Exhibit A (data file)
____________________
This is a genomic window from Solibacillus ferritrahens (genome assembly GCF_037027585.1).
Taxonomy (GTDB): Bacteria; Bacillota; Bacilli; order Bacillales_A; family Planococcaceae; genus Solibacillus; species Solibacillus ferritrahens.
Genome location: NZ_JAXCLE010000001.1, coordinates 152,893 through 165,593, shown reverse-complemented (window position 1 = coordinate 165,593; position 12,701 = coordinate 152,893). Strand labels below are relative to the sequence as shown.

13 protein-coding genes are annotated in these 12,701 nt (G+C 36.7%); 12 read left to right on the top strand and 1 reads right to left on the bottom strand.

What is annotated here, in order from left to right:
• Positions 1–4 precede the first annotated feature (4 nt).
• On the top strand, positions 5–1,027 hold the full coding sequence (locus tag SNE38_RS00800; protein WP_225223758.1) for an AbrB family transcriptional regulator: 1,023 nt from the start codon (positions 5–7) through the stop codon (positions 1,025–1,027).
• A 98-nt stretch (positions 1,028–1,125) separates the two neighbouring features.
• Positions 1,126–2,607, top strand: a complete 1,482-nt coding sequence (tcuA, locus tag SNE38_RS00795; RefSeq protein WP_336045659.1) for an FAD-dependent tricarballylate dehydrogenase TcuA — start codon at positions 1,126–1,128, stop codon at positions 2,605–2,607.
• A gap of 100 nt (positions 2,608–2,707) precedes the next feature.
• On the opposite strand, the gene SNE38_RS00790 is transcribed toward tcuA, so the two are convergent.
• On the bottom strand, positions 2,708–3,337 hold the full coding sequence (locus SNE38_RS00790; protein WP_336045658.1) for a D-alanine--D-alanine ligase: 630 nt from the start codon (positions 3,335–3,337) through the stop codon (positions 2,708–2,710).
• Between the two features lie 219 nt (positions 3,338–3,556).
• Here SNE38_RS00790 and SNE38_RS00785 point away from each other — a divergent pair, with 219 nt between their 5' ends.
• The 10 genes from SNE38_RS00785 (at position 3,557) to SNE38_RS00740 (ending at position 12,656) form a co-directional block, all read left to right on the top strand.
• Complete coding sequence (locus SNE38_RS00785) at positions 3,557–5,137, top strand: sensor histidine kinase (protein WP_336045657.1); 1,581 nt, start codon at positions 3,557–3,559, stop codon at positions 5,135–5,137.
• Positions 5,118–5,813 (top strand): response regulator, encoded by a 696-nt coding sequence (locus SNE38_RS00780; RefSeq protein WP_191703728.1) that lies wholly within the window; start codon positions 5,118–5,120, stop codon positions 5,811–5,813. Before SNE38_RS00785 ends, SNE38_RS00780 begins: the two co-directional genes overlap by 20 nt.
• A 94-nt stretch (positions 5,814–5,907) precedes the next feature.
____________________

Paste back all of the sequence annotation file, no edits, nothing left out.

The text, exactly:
This is a genomic window from Solibacillus ferritrahens (genome assembly GCF_037027585.1).
Taxonomy (GTDB): Bacteria; Bacillota; Bacilli; order Bacillales_A; family Planococcaceae; genus Solibacillus; species Solibacillus ferritrahens.
Genome location: NZ_JAXCLE010000001.1, coordinates 152,893 through 165,593, shown reverse-complemented (window position 1 = coordinate 165,593; position 12,701 = coordinate 152,893). Strand labels below are relative to the sequence as shown.

13 protein-coding genes are annotated in these 12,701 nt (G+C 36.7%); 12 read left to right on the top strand and 1 reads right to left on the bottom strand.

What is annotated here, in order from left to right:
• Positions 1–4 precede the first annotated feature (4 nt).
• On the top strand, positions 5–1,027 hold the full coding sequence (locus tag SNE38_RS00800; protein WP_225223758.1) for an AbrB family transcriptional regulator: 1,023 nt from the start codon (positions 5–7) through the stop codon (positions 1,025–1,027).
• A 98-nt stretch (positions 1,028–1,125) separates the two neighbouring features.
• Positions 1,126–2,607, top strand: a complete 1,482-nt coding sequence (tcuA, locus tag SNE38_RS00795; RefSeq protein WP_336045659.1) for an FAD-dependent tricarballylate dehydrogenase TcuA — start codon at positions 1,126–1,128, stop codon at positions 2,605–2,607.
• A gap of 100 nt (positions 2,608–2,707) precedes the next feature.
• On the opposite strand, the gene SNE38_RS00790 is transcribed toward tcuA, so the two are convergent.
• On the bottom strand, positions 2,708–3,337 hold the full coding sequence (locus SNE38_RS00790; protein WP_336045658.1) for a D-alanine--D-alanine ligase: 630 nt from the start codon (positions 3,335–3,337) through the stop codon (positions 2,708–2,710).
• Between the two features lie 219 nt (positions 3,338–3,556).
• Here SNE38_RS00790 and SNE38_RS00785 point away from each other — a divergent pair, with 219 nt between their 5' ends.
• The 10 genes from SNE38_RS00785 (at position 3,557) to SNE38_RS00740 (ending at position 12,656) form a co-directional block, all read left to right on the top strand.
• Complete coding sequence (locus SNE38_RS00785) at positions 3,557–5,137, top strand: sensor histidine kinase (protein WP_336045657.1); 1,581 nt, start codon at positions 3,557–3,559, stop codon at positions 5,135–5,137.
• Positions 5,118–5,813 (top strand): response regulator, encoded by a 696-nt coding sequence (locus SNE38_RS00780; RefSeq protein WP_191703728.1) that lies wholly within the window; start codon positions 5,118–5,120, stop codon positions 5,811–5,813. Before SNE38_RS00785 ends, SNE38_RS00780 begins: the two co-directional genes overlap by 20 nt.
• A 94-nt stretch (positions 5,814–5,907) precedes the next feature.